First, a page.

• Once the study was complete, Re-imaginging Cleveland moved into the next phase with the Competitive Grant Program. The City of Cleveland and NPI received over 110 grant applications from individuals, neighborhood groups, businesses, non profits and church groups throughout the City. The grants were reviewed by a panel of expert reviewers and scored according to many factors including prior land use, organizational capacity, visibility, and social and environmental benefit. In the end 56 projects were granted funds. 30 ag. projects and 26 greening projects.
  • Map of the projects. In the selection process we attempted to spread the granted projects throughout the City. You notice some areas have not projects – these are non-nsp areas. Also, you see clusters- this is where there is the most vacant land.
  • To help create a cohesive NE Ohio Local Food Network that leverages the energy and knowledge of our community, CCLFPC, and partners are spearheading the NE Ohio Local Food Assessment. The assessment is underway as we speak. The goals of the quick paced process are to document the current state of our system, Analyze the feasibility and impact of expanding our system Develop a strategic placed based plan to strengthen our system while remaining flexible and responsive to the growers and eaters of our region. So far, the assessment is attaching numbers and strategy to great ideas, most of which have come from the grass roots grower level, such as A certified community kitchen for food processing of value added products. A farm incubator that can offer a leg up to entrepreneurs by providing shared tools, shared common space and secure growing space. The assessment is also tackling the hard to solve issues that many of you have expressed through Cleveland 2019 and other regional listening and planning meetings…issues like job training and scale verus economic pay back, Season extension and market development. The assessment should be complete by years end. We hope that it can be added to the Re-imagining Cleveland vacant land program to create a comprehensive road map for the local food movement as we build strong networks that will be needed to create a local food system.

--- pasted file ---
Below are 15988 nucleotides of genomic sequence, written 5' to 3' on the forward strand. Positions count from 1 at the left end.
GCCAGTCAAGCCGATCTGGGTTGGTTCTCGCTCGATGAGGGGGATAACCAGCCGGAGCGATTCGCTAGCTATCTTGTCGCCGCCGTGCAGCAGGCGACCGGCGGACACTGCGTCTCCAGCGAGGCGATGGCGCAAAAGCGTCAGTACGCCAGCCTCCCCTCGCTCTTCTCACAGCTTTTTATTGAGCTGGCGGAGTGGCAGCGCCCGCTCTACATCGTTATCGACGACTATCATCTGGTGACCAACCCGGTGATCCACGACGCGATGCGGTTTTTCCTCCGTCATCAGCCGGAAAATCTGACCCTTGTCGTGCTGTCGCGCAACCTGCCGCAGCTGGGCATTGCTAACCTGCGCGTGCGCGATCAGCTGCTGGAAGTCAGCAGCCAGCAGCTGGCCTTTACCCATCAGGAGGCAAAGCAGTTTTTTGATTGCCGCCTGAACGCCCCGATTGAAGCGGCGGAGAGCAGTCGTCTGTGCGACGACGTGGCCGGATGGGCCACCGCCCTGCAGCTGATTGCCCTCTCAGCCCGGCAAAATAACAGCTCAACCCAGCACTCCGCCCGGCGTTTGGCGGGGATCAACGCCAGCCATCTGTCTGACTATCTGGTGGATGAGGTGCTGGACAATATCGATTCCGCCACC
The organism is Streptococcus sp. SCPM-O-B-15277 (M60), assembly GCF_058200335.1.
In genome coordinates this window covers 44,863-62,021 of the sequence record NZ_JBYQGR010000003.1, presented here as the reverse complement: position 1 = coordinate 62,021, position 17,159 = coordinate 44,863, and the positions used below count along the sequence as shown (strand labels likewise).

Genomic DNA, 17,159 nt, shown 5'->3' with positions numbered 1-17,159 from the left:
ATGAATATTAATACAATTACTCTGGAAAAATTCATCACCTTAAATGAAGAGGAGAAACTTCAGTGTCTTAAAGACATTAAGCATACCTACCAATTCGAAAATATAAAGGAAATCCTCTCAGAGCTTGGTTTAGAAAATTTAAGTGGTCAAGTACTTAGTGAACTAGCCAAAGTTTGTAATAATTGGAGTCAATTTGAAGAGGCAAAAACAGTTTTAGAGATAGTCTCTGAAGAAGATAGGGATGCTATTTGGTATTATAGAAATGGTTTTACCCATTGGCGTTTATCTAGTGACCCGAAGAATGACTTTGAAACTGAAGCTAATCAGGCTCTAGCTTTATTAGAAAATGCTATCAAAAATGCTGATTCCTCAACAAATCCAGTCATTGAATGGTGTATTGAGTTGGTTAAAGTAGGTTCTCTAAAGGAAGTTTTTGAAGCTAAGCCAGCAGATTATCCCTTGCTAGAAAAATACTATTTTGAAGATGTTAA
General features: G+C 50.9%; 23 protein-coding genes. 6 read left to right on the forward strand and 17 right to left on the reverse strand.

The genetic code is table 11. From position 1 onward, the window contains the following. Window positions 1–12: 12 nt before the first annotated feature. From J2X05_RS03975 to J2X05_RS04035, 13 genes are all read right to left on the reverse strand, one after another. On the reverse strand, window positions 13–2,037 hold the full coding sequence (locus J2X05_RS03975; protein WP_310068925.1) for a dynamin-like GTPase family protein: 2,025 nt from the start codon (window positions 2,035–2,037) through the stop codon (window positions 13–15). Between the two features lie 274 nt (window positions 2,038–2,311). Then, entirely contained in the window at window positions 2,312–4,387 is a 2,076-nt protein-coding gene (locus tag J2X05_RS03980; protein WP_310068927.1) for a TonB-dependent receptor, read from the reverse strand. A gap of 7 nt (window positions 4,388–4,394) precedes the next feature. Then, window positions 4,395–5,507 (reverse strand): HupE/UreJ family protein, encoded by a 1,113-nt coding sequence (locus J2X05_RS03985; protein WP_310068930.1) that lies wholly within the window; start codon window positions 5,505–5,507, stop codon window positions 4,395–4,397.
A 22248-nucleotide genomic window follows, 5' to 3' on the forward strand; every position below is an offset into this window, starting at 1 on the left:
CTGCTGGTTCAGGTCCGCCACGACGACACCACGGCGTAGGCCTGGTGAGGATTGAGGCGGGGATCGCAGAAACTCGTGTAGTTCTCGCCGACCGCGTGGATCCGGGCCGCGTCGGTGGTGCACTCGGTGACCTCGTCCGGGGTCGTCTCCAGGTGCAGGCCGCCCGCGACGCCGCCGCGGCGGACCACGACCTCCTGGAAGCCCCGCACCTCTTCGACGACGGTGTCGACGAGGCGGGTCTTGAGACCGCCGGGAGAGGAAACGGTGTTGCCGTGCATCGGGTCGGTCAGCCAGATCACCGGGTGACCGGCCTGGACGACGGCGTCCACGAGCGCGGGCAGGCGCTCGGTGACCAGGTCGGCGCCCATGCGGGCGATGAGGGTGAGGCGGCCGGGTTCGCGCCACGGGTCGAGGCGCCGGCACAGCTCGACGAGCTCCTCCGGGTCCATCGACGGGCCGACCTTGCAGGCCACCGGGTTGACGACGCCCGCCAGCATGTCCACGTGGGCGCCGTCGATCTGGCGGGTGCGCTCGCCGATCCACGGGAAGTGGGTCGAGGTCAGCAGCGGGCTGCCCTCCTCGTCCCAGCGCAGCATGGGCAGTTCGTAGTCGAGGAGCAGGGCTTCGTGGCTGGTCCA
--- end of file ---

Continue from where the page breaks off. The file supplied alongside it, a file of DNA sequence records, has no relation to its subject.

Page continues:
• To help create a cohesive NE Ohio Local Food Network that leverages the energy and knowledge of our community, CCLFPC, and partners are spearheading the NE Ohio Local Food Assessment. The assessment is underway as we speak. The goals of the quick paced process are to document the current state of our system, Analyze the feasibility and impact of expanding our system Develop a strategic placed based plan to strengthen our system while remaining flexible and responsive to the growers and eaters of our region. So far, the assessment is attaching numbers and strategy to great ideas, most of which have come from the grass roots grower level, such as A certified community kitchen for food processing of value added products. A farm incubator that can offer a leg up to entrepreneurs by providing shared tools, shared common space and secure growing space. The assessment is also tackling the hard to solve issues that many of you have expressed through Cleveland 2019 and other regional listening and planning meetings…issues like job training and scale verus economic pay back, Season extension and market development. The assessment should be complete by years end. We hope that it can be added to the Re-imagining Cleveland vacant land program to create a comprehensive road map for the local food movement as we build strong networks that will be needed to create a local food system.